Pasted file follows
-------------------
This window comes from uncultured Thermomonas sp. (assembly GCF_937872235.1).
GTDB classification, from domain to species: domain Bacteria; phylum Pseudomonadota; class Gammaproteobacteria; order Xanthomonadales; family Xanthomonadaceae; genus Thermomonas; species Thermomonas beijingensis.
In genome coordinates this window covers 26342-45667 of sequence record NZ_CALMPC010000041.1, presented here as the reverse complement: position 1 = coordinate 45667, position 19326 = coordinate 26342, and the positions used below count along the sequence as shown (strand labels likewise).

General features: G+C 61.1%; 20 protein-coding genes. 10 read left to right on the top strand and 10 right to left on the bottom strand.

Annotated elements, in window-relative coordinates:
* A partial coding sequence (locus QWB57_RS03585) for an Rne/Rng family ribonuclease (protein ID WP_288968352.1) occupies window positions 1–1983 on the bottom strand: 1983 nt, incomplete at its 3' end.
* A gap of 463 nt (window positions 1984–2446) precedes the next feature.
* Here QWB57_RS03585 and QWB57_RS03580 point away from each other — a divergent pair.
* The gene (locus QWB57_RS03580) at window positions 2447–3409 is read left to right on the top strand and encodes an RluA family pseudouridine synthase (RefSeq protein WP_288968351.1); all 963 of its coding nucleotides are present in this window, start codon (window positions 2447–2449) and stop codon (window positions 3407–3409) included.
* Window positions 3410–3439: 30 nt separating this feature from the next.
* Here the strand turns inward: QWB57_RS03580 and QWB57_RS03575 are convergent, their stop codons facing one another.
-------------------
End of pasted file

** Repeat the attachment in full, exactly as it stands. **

This window comes from uncultured Thermomonas sp. (assembly GCF_937872235.1).
GTDB classification, from domain to species: domain Bacteria; phylum Pseudomonadota; class Gammaproteobacteria; order Xanthomonadales; family Xanthomonadaceae; genus Thermomonas; species Thermomonas beijingensis.
In genome coordinates this window covers 26342-45667 of sequence record NZ_CALMPC010000041.1, presented here as the reverse complement: position 1 = coordinate 45667, position 19326 = coordinate 26342, and the positions used below count along the sequence as shown (strand labels likewise).

General features: G+C 61.1%; 20 protein-coding genes. 10 read left to right on the top strand and 10 right to left on the bottom strand.

Annotated elements, in window-relative coordinates:
* A partial coding sequence (locus QWB57_RS03585) for an Rne/Rng family ribonuclease (protein ID WP_288968352.1) occupies window positions 1–1983 on the bottom strand: 1983 nt, incomplete at its 3' end.
* A gap of 463 nt (window positions 1984–2446) precedes the next feature.
* Here QWB57_RS03585 and QWB57_RS03580 point away from each other — a divergent pair.
* The gene (locus QWB57_RS03580) at window positions 2447–3409 is read left to right on the top strand and encodes an RluA family pseudouridine synthase (RefSeq protein WP_288968351.1); all 963 of its coding nucleotides are present in this window, start codon (window positions 2447–2449) and stop codon (window positions 3407–3409) included.
* Window positions 3410–3439: 30 nt separating this feature from the next.
* Here the strand turns inward: QWB57_RS03580 and QWB57_RS03575 are convergent, their stop codons facing one another.